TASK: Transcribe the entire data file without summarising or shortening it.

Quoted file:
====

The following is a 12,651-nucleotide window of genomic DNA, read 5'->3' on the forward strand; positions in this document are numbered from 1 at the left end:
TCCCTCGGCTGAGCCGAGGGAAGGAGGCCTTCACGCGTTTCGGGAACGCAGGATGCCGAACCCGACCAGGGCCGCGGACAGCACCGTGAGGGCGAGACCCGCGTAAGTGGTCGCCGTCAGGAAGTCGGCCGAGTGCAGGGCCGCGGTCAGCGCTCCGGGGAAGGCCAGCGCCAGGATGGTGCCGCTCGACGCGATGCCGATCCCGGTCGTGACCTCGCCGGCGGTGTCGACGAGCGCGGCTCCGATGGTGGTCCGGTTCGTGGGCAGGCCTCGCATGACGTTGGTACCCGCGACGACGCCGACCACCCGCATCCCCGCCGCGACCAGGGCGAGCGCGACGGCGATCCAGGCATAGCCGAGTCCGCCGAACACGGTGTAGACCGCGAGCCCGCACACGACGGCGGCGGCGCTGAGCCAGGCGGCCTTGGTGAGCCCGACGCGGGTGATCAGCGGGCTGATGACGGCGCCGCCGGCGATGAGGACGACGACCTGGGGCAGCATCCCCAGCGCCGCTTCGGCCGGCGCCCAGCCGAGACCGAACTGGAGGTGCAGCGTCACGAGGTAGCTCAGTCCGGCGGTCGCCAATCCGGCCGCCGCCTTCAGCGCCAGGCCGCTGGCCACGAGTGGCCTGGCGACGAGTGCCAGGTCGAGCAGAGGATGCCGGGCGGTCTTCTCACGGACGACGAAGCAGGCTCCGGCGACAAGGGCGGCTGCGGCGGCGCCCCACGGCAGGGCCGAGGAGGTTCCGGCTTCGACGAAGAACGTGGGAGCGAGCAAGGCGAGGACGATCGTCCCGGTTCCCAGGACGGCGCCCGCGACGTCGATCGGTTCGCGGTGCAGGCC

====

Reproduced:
The following is a 12,651-nucleotide window of genomic DNA, read 5'->3' on the forward strand; positions in this document are numbered from 1 at the left end:
TCCCTCGGCTGAGCCGAGGGAAGGAGGCCTTCACGCGTTTCGGGAACGCAGGATGCCGAACCCGACCAGGGCCGCGGACAGCACCGTGAGGGCGAGACCCGCGTAAGTGGTCGCCGTCAGGAAGTCGGCCGAGTGCAGGGCCGCGGTCAGCGCTCCGGGGAAGGCCAGCGCCAGGATGGTGCCGCTCGACGCGATGCCGATCCCGGTCGTGACCTCGCCGGCGGTGTCGACGAGCGCGGCTCCGATGGTGGTCCGGTTCGTGGGCAGGCCTCGCATGACGTTGGTACCCGCGACGACGCCGACCACCCGCATCCCCGCCGCGACCAGGGCGAGCGCGACGGCGATCCAGGCATAGCCGAGTCCGCCGAACACGGTGTAGACCGCGAGCCCGCACACGACGGCGGCGGCGCTGAGCCAGGCGGCCTTGGTGAGCCCGACGCGGGTGATCAGCGGGCTGATGACGGCGCCGCCGGCGATGAGGACGACGACCTGGGGCAGCATCCCCAGCGCCGCTTCGGCCGGCGCCCAGCCGAGACCGAACTGGAGGTGCAGCGTCACGAGGTAGCTCAGTCCGGCGGTCGCCAATCCGGCCGCCGCCTTCAGCGCCAGGCCGCTGGCCACGAGTGGCCTGGCGACGAGTGCCAGGTCGAGCAGAGGATGCCGGGCGGTCTTCTCACGGACGACGAAGCAGGCTCCGGCGACAAGGGCGGCTGCGGCGGCGCCCCACGGCAGGGCCGAGGAGGTTCCGGCTTCGACGAAGAACGTGGGAGCGAGCAAGGCGAGGACGATCGTCCCGGTTCCCAGGACGGCGCCCGCGACGTCGATCGGTTCGCGGTGCAGGCC